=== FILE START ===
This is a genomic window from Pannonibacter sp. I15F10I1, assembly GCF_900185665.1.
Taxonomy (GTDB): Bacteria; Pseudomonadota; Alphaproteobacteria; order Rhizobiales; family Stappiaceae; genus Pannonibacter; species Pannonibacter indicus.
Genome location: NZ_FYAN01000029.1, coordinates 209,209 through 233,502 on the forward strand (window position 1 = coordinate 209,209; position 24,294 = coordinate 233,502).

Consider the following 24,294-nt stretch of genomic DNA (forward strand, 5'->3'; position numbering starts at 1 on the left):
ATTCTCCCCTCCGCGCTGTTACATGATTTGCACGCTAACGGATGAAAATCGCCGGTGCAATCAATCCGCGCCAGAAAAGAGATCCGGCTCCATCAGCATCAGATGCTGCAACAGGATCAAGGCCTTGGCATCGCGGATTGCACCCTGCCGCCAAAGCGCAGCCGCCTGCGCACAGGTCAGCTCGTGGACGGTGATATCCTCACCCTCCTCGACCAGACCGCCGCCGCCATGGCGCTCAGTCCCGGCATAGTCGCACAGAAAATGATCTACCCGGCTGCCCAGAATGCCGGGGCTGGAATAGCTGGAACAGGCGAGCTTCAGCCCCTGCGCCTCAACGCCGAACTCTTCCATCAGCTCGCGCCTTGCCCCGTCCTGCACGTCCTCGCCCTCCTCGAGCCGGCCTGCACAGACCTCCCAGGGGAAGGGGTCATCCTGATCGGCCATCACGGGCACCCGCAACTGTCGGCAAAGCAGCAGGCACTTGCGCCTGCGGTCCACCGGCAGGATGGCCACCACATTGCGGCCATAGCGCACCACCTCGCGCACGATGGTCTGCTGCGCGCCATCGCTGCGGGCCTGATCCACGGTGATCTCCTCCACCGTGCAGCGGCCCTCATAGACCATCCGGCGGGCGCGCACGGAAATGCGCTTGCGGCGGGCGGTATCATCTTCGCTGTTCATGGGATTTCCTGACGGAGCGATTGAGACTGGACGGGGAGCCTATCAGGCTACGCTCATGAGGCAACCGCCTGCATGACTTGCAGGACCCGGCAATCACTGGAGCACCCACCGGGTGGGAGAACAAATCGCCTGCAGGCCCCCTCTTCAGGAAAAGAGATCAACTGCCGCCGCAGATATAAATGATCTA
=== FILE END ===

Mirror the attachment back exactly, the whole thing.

This is a genomic window from Pannonibacter sp. I15F10I1, assembly GCF_900185665.1.
Taxonomy (GTDB): Bacteria; Pseudomonadota; Alphaproteobacteria; order Rhizobiales; family Stappiaceae; genus Pannonibacter; species Pannonibacter indicus.
Genome location: NZ_FYAN01000029.1, coordinates 209,209 through 233,502 on the forward strand (window position 1 = coordinate 209,209; position 24,294 = coordinate 233,502).

Consider the following 24,294-nt stretch of genomic DNA (forward strand, 5'->3'; position numbering starts at 1 on the left):
ATTCTCCCCTCCGCGCTGTTACATGATTTGCACGCTAACGGATGAAAATCGCCGGTGCAATCAATCCGCGCCAGAAAAGAGATCCGGCTCCATCAGCATCAGATGCTGCAACAGGATCAAGGCCTTGGCATCGCGGATTGCACCCTGCCGCCAAAGCGCAGCCGCCTGCGCACAGGTCAGCTCGTGGACGGTGATATCCTCACCCTCCTCGACCAGACCGCCGCCGCCATGGCGCTCAGTCCCGGCATAGTCGCACAGAAAATGATCTACCCGGCTGCCCAGAATGCCGGGGCTGGAATAGCTGGAACAGGCGAGCTTCAGCCCCTGCGCCTCAACGCCGAACTCTTCCATCAGCTCGCGCCTTGCCCCGTCCTGCACGTCCTCGCCCTCCTCGAGCCGGCCTGCACAGACCTCCCAGGGGAAGGGGTCATCCTGATCGGCCATCACGGGCACCCGCAACTGTCGGCAAAGCAGCAGGCACTTGCGCCTGCGGTCCACCGGCAGGATGGCCACCACATTGCGGCCATAGCGCACCACCTCGCGCACGATGGTCTGCTGCGCGCCATCGCTGCGGGCCTGATCCACGGTGATCTCCTCCACCGTGCAGCGGCCCTCATAGACCATCCGGCGGGCGCGCACGGAAATGCGCTTGCGGCGGGCGGTATCATCTTCGCTGTTCATGGGATTTCCTGACGGAGCGATTGAGACTGGACGGGGAGCCTATCAGGCTACGCTCATGAGGCAACCGCCTGCATGACTTGCAGGACCCGGCAATCACTGGAGCACCCACCGGGTGGGAGAACAAATCGCCTGCAGGCCCCCTCTTCAGGAAAAGAGATCAACTGCCGCCGCAGATATAAATGATCTA